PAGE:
*If the required temperature of the sugar is ready too soon, reduce the heat and lower down its temperature by dropping a couple of teaspoons of cool water into the hot syrup – stay in control until it goes back up to the right temp.

Oil utencils and your finger tips as well. Transfer the sticky and still warm-hot nougat mixture in the prepared pan; go as fast as possible. It gets harder and harder as the mixture cools down. Shape into rectangle and top with another wafer paper (glossy side up) – use a rolling pin to smooth it out.
Let cool for a few hours. Nougat can be chilled as well. If chilled though, leave nougat out for 30 min or so before cutting, it should be quite firm but not rock hard. The pros use electric saw to cut out nougat into neat portions.

To unmold nougat, run an oiled spatula all over the edges and flip. Use a good serated knife to trim off edges. Divide nougat slab in half lengthwise and each half into 11 bars or bite-size. Nougat can be wrapped in clear caramel, chocolate and candy wrappers or wax paper.

Cleaning: Soak mixing bowl and utencils in boiling water and soap, let cool – wash and rinse or finish in the dishwasher but the knife.

Like most confectioneries, nougat is best stored between 57/61ºF (14/16ºC) and very low humidity for 3 months at least. Though, for household uses the refrigerator remains the best option during summer time and warm countries. Just leave nougat out for about 30 min or until it has soften enough to be enjoyed 😋

Click To Print

Read more

Mocha Walnut Nougat - Bruno Albouze - The Real Deal

Mocha Walnut Nougat Recipe
Many legends exist around nougat’s origins. The word “nougat” comes from latin “nux gatum”, meaning nut pie (gâteau aux noix) and it came to western Europe from the old Byzantium during the era of the Roman Empire. There are three basic kinds of nougat. The first, and most popular, is white nougat (mandorlato or torrone in Italy, turrón in Spain), made with beaten egg whites, cooked honey and sugar base syrup; it appeared in Italy; early 15th century, in Alicante, Spain in the 16th century, and in Marseille and Montélimar, France, in the 18th century. The texture of the nougat may vary from soft to hard; the higher the temperature of the cooked sugar the harder the nougat. Nougat can also be finished in the oven to get a toasted color and thus, a firmer texture. Rich in walnuts and flavored with coffee, this recipe calls for a medium texture. Nougat is an important component of Christmas celebration. However, there’s always an excuse to enjoy it all year long!

Makes ≈ Two 9.5”x3” Logs or Two 13”x9”x1” (32x23x2.5cm) baking tray / 22 each 4.5”x1” (11.25x2.5cm) bars or 66 ≈ 1.5”x1.5” (3.75cm) bite-size.

Use a 7 qt (7L) Heavy Duty Mixer.

3 ea. (90g) egg whites, room temp + 1/2 tsp (1g) cream of tartar or a few drops of lemon juice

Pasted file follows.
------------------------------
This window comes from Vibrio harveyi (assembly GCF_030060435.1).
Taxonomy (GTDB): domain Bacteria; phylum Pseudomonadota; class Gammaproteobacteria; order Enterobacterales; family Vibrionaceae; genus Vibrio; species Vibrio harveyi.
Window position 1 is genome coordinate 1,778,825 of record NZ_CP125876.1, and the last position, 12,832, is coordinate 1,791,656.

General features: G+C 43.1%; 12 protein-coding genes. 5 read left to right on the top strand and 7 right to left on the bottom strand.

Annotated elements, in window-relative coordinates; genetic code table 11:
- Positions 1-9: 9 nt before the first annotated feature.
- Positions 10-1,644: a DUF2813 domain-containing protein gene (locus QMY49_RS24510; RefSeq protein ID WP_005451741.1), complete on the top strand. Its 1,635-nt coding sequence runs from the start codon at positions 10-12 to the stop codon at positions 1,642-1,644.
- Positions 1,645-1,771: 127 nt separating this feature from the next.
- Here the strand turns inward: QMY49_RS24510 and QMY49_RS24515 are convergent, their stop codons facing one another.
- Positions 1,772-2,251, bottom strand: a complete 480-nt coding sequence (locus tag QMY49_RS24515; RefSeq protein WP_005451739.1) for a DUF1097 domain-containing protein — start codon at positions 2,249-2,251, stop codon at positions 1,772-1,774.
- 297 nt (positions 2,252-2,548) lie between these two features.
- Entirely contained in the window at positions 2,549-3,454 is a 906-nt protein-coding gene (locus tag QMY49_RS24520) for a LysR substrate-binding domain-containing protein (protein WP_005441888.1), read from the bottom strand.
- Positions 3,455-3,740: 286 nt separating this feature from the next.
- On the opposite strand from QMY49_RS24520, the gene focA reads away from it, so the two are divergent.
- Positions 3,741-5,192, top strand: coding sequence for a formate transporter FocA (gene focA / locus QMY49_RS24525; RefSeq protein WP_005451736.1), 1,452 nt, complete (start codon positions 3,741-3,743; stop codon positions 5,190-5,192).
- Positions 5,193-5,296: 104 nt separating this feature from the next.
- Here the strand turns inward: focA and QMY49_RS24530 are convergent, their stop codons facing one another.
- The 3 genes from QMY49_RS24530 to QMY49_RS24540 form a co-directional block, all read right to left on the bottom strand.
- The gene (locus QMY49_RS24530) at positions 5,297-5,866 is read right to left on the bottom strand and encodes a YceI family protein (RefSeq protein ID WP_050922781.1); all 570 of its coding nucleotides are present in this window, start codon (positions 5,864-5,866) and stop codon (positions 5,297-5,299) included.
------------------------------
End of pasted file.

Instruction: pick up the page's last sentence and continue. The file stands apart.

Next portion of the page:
Sugar syrup (to cook to 293ºF (145ºC)
1.3lb. (600g) sugar
0.8 cup (200g) water
2/3 cup (200g) glucose or corn syrup.

Honey Syrup (to cook to 266ºF (130ºC)
1.1lb. (500g) acacia or clover honey
2/3 cup (200g) corn syrup or glucose.

5 grams fine ground French roast coffee
10 grams instant coffee (avoid coffee extract for its humidity content)
1 ea. (30g) egg white.

1.4lb. (600g) walnuts halves.

Method
Toast walnuts in a 350ºF (180ºC) oven for about 15 min (shake tray half way through – do not toast them to much). Keep warm; doing so, it wont cool down the hot meringue to fast.

Have the sugar-syrup and honey corn-syrup ready in 2 separate large saucepan and cook the sugar syrup first. Meanwhile, beat 3 of the room temp egg whites along with the cream of tartar on medium low speed. Mix the fourth egg white with both coffee and add to the other running egg whites; keep egg whites on foamy stage. When temperature of the sugar syrup reaches 220ºF (120ºC); it should take 15 min, lower the flame to low and begin cooking the honey-corn syrup on high. When honey syrup reaches 266ºF (130ºC), the meringue is still in its foamy stage or near soft peaks – set mixer speed to high, pour the hot honey on thin stream against the side of the bowl – continue beating on high. In the mean time, the temperature of the sugar syrup should be at 293ºF (145ºC)* “firm-ball stage”, pour syrup in the meringue lowering the speed to medium. This is where you are beating all the air and fluffy chewiness into the candy; continue to beat for 8 minutes on medium high. Turn mixer off and switch the whisk for the paddle attachment. Turn mixer back on and continue mixing for a couple of minutes. Add the warm walnuts; mix to combine for a few seconds.

*If the required temperature of the sugar is ready too soon, reduce the heat and lower down its temperature by dropping a couple of teaspoons of cool water into the hot syrup – stay in control until it goes back up to the right temp.
Use wafer paper sheets / 0.3mm thickness (papier azime). Wafer paper holds best nougat’s shape. Wafer paper can be found in most cake decorating bakeries or online at Inkedibles. A mixture of 50% powdered sugar and 50% corn or potato starch can also be used in place of the wafer paper; sift over mold.
Oil utencils and your finger tips as well. Transfer the sticky and still warm-hot nougat mixture in the prepared pans (wafer paper glossy side down); go as fast as possible. It gets harder and harder as the mixture cools down. Press down into desired shape and top with another wafer paper (glossy side up) – use a rolling pin to smooth it out. Let cool for 3 hours at room temperature or chill.